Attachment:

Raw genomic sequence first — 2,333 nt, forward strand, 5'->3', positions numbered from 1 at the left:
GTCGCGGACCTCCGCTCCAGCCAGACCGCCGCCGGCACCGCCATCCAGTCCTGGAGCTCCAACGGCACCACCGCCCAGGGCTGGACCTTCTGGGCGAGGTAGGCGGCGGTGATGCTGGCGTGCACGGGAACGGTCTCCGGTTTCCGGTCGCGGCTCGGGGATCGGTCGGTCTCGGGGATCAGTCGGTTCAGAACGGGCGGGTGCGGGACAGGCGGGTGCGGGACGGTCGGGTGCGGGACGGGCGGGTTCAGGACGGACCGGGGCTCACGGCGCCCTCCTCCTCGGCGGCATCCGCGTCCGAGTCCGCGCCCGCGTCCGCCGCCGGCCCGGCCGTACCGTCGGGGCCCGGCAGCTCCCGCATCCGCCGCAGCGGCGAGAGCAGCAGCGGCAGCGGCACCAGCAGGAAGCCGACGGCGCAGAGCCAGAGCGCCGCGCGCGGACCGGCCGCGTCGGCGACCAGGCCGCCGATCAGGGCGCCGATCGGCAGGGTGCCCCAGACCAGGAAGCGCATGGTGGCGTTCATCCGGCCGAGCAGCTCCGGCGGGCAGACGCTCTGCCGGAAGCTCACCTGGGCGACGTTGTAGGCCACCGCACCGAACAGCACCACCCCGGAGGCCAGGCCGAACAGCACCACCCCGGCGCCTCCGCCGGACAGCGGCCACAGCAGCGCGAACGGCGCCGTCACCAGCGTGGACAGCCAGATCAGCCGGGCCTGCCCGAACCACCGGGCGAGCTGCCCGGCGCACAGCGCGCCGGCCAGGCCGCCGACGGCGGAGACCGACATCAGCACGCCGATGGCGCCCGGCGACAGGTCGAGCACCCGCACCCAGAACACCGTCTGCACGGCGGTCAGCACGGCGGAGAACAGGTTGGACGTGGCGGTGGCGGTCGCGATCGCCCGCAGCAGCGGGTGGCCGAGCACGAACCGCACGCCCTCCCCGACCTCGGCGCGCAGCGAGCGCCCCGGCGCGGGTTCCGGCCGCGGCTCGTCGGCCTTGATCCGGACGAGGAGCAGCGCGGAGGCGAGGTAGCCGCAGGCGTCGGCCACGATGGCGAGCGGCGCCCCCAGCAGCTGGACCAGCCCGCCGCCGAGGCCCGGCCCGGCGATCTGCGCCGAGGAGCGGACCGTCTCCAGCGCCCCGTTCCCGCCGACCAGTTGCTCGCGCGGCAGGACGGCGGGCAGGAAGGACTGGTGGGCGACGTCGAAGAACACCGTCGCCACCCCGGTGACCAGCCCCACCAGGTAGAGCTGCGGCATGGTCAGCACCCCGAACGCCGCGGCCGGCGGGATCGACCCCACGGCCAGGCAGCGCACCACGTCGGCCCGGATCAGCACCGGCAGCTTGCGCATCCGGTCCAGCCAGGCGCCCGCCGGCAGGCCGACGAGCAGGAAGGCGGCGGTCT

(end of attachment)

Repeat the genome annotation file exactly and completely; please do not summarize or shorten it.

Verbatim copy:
Raw genomic sequence first — 2,333 nt, forward strand, 5'->3', positions numbered from 1 at the left:
GTCGCGGACCTCCGCTCCAGCCAGACCGCCGCCGGCACCGCCATCCAGTCCTGGAGCTCCAACGGCACCACCGCCCAGGGCTGGACCTTCTGGGCGAGGTAGGCGGCGGTGATGCTGGCGTGCACGGGAACGGTCTCCGGTTTCCGGTCGCGGCTCGGGGATCGGTCGGTCTCGGGGATCAGTCGGTTCAGAACGGGCGGGTGCGGGACAGGCGGGTGCGGGACGGTCGGGTGCGGGACGGGCGGGTTCAGGACGGACCGGGGCTCACGGCGCCCTCCTCCTCGGCGGCATCCGCGTCCGAGTCCGCGCCCGCGTCCGCCGCCGGCCCGGCCGTACCGTCGGGGCCCGGCAGCTCCCGCATCCGCCGCAGCGGCGAGAGCAGCAGCGGCAGCGGCACCAGCAGGAAGCCGACGGCGCAGAGCCAGAGCGCCGCGCGCGGACCGGCCGCGTCGGCGACCAGGCCGCCGATCAGGGCGCCGATCGGCAGGGTGCCCCAGACCAGGAAGCGCATGGTGGCGTTCATCCGGCCGAGCAGCTCCGGCGGGCAGACGCTCTGCCGGAAGCTCACCTGGGCGACGTTGTAGGCCACCGCACCGAACAGCACCACCCCGGAGGCCAGGCCGAACAGCACCACCCCGGCGCCTCCGCCGGACAGCGGCCACAGCAGCGCGAACGGCGCCGTCACCAGCGTGGACAGCCAGATCAGCCGGGCCTGCCCGAACCACCGGGCGAGCTGCCCGGCGCACAGCGCGCCGGCCAGGCCGCCGACGGCGGAGACCGACATCAGCACGCCGATGGCGCCCGGCGACAGGTCGAGCACCCGCACCCAGAACACCGTCTGCACGGCGGTCAGCACGGCGGAGAACAGGTTGGACGTGGCGGTGGCGGTCGCGATCGCCCGCAGCAGCGGGTGGCCGAGCACGAACCGCACGCCCTCCCCGACCTCGGCGCGCAGCGAGCGCCCCGGCGCGGGTTCCGGCCGCGGCTCGTCGGCCTTGATCCGGACGAGGAGCAGCGCGGAGGCGAGGTAGCCGCAGGCGTCGGCCACGATGGCGAGCGGCGCCCCCAGCAGCTGGACCAGCCCGCCGCCGAGGCCCGGCCCGGCGATCTGCGCCGAGGAGCGGACCGTCTCCAGCGCCCCGTTCCCGCCGACCAGTTGCTCGCGCGGCAGGACGGCGGGCAGGAAGGACTGGTGGGCGACGTCGAAGAACACCGTCGCCACCCCGGTGACCAGCCCCACCAGGTAGAGCTGCGGCATGGTCAGCACCCCGAACGCCGCGGCCGGCGGGATCGACCCCACGGCCAGGCAGCGCACCACGTCGGCCCGGATCAGCACCGGCAGCTTGCGCATCCGGTCCAGCCAGGCGCCCGCCGGCAGGCCGACGAGCAGGAAGGCGGCGGTCT